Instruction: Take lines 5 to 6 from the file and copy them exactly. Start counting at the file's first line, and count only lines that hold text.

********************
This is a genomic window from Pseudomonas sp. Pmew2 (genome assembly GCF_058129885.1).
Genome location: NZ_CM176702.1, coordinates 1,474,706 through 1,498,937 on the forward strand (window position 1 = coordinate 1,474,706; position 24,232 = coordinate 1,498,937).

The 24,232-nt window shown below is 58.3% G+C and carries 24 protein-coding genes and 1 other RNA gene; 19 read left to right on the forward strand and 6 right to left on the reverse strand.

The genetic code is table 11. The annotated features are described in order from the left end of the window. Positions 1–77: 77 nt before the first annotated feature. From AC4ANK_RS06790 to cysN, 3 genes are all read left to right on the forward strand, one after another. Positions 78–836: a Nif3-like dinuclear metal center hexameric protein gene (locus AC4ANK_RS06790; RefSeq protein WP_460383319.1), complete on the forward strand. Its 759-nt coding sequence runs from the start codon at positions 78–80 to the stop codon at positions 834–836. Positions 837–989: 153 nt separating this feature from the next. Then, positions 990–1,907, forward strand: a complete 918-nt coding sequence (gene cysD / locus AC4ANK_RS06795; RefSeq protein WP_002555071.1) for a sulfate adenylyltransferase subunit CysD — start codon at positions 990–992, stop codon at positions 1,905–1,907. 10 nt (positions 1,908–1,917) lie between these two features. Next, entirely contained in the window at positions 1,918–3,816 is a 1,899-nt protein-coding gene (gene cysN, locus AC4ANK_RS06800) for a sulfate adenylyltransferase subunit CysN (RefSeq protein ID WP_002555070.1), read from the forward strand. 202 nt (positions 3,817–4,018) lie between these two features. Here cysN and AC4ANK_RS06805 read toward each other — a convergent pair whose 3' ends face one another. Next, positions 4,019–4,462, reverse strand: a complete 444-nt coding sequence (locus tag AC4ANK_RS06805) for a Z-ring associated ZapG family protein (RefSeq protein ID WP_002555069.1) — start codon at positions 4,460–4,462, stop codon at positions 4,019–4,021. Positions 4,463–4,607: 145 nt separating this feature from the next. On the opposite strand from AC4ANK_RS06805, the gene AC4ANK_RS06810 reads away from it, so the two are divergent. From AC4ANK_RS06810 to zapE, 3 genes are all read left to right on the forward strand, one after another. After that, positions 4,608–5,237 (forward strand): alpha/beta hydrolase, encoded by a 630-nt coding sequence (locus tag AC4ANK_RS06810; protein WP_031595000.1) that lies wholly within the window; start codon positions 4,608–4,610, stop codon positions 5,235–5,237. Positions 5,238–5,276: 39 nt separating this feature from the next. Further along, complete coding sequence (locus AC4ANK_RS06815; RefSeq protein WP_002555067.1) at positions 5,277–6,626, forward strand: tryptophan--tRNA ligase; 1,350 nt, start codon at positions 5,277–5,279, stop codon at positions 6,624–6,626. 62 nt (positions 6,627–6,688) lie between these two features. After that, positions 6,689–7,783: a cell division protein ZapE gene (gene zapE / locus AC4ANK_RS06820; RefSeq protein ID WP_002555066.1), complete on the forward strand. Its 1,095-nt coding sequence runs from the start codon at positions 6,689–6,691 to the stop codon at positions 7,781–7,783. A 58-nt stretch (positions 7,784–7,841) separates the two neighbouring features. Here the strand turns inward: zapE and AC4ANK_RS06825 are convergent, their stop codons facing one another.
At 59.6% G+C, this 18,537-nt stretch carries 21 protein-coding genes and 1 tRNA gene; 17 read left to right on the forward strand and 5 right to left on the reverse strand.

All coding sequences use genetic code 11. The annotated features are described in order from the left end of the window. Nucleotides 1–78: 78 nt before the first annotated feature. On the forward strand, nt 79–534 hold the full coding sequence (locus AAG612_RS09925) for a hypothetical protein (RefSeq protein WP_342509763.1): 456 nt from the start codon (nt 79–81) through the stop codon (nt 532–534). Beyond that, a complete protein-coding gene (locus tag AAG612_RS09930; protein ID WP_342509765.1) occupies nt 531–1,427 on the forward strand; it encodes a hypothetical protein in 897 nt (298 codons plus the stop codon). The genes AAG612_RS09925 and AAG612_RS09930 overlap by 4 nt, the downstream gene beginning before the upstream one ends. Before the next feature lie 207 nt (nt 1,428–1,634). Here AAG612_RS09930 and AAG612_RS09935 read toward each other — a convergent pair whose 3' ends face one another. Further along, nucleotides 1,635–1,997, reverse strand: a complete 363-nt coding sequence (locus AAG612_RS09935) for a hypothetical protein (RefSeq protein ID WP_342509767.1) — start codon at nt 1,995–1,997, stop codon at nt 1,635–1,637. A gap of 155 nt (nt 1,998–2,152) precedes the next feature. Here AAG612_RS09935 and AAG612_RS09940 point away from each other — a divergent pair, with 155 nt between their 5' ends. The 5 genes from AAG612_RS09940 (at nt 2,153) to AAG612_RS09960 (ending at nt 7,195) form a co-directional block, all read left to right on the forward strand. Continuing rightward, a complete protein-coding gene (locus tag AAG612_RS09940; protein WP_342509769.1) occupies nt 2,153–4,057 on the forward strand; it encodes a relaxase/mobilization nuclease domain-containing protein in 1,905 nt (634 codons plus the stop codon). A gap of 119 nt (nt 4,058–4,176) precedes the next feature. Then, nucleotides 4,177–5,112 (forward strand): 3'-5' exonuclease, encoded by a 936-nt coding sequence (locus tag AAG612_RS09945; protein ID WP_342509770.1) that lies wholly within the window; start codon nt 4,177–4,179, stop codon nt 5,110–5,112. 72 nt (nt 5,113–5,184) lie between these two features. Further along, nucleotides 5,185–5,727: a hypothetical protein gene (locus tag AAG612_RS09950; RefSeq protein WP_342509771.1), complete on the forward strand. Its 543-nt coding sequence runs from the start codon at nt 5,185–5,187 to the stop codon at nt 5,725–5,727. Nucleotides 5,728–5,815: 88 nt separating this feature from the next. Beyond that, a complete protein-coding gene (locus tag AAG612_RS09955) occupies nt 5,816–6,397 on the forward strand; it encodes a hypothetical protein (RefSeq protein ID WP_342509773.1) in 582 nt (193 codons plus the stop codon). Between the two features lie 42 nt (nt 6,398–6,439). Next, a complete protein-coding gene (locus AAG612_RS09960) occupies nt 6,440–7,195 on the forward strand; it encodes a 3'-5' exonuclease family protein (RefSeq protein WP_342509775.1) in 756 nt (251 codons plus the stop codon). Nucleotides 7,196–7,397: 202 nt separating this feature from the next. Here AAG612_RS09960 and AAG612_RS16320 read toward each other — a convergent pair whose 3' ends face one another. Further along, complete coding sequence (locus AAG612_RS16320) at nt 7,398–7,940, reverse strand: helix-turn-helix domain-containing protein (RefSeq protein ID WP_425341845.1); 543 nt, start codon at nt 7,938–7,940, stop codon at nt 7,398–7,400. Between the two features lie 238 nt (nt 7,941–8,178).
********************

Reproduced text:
At 59.6% G+C, this 18,537-nt stretch carries 21 protein-coding genes and 1 tRNA gene; 17 read left to right on the forward strand and 5 right to left on the reverse strand.

All coding sequences use genetic code 11. The annotated features are described in order from the left end of the window. Nucleotides 1–78: 78 nt before the first annotated feature. On the forward strand, nt 79–534 hold the full coding sequence (locus AAG612_RS09925) for a hypothetical protein (RefSeq protein WP_342509763.1): 456 nt from the start codon (nt 79–81) through the stop codon (nt 532–534). Beyond that, a complete protein-coding gene (locus tag AAG612_RS09930; protein ID WP_342509765.1) occupies nt 531–1,427 on the forward strand; it encodes a hypothetical protein in 897 nt (298 codons plus the stop codon). The genes AAG612_RS09925 and AAG612_RS09930 overlap by 4 nt, the downstream gene beginning before the upstream one ends. Before the next feature lie 207 nt (nt 1,428–1,634). Here AAG612_RS09930 and AAG612_RS09935 read toward each other — a convergent pair whose 3' ends face one another. Further along, nucleotides 1,635–1,997, reverse strand: a complete 363-nt coding sequence (locus AAG612_RS09935) for a hypothetical protein (RefSeq protein ID WP_342509767.1) — start codon at nt 1,995–1,997, stop codon at nt 1,635–1,637. A gap of 155 nt (nt 1,998–2,152) precedes the next feature. Here AAG612_RS09935 and AAG612_RS09940 point away from each other — a divergent pair, with 155 nt between their 5' ends. The 5 genes from AAG612_RS09940 (at nt 2,153) to AAG612_RS09960 (ending at nt 7,195) form a co-directional block, all read left to right on the forward strand. Continuing rightward, a complete protein-coding gene (locus tag AAG612_RS09940; protein WP_342509769.1) occupies nt 2,153–4,057 on the forward strand; it encodes a relaxase/mobilization nuclease domain-containing protein in 1,905 nt (634 codons plus the stop codon). A gap of 119 nt (nt 4,058–4,176) precedes the next feature. Then, nucleotides 4,177–5,112 (forward strand): 3'-5' exonuclease, encoded by a 936-nt coding sequence (locus tag AAG612_RS09945; protein ID WP_342509770.1) that lies wholly within the window; start codon nt 4,177–4,179, stop codon nt 5,110–5,112. 72 nt (nt 5,113–5,184) lie between these two features. Further along, nucleotides 5,185–5,727: a hypothetical protein gene (locus tag AAG612_RS09950; RefSeq protein WP_342509771.1), complete on the forward strand. Its 543-nt coding sequence runs from the start codon at nt 5,185–5,187 to the stop codon at nt 5,725–5,727. Nucleotides 5,728–5,815: 88 nt separating this feature from the next. Beyond that, a complete protein-coding gene (locus tag AAG612_RS09955) occupies nt 5,816–6,397 on the forward strand; it encodes a hypothetical protein (RefSeq protein ID WP_342509773.1) in 582 nt (193 codons plus the stop codon). Between the two features lie 42 nt (nt 6,398–6,439). Next, a complete protein-coding gene (locus AAG612_RS09960) occupies nt 6,440–7,195 on the forward strand; it encodes a 3'-5' exonuclease family protein (RefSeq protein WP_342509775.1) in 756 nt (251 codons plus the stop codon). Nucleotides 7,196–7,397: 202 nt separating this feature from the next. Here AAG612_RS09960 and AAG612_RS16320 read toward each other — a convergent pair whose 3' ends face one another. Further along, complete coding sequence (locus AAG612_RS16320) at nt 7,398–7,940, reverse strand: helix-turn-helix domain-containing protein (RefSeq protein ID WP_425341845.1); 543 nt, start codon at nt 7,938–7,940, stop codon at nt 7,398–7,400. Between the two features lie 238 nt (nt 7,941–8,178).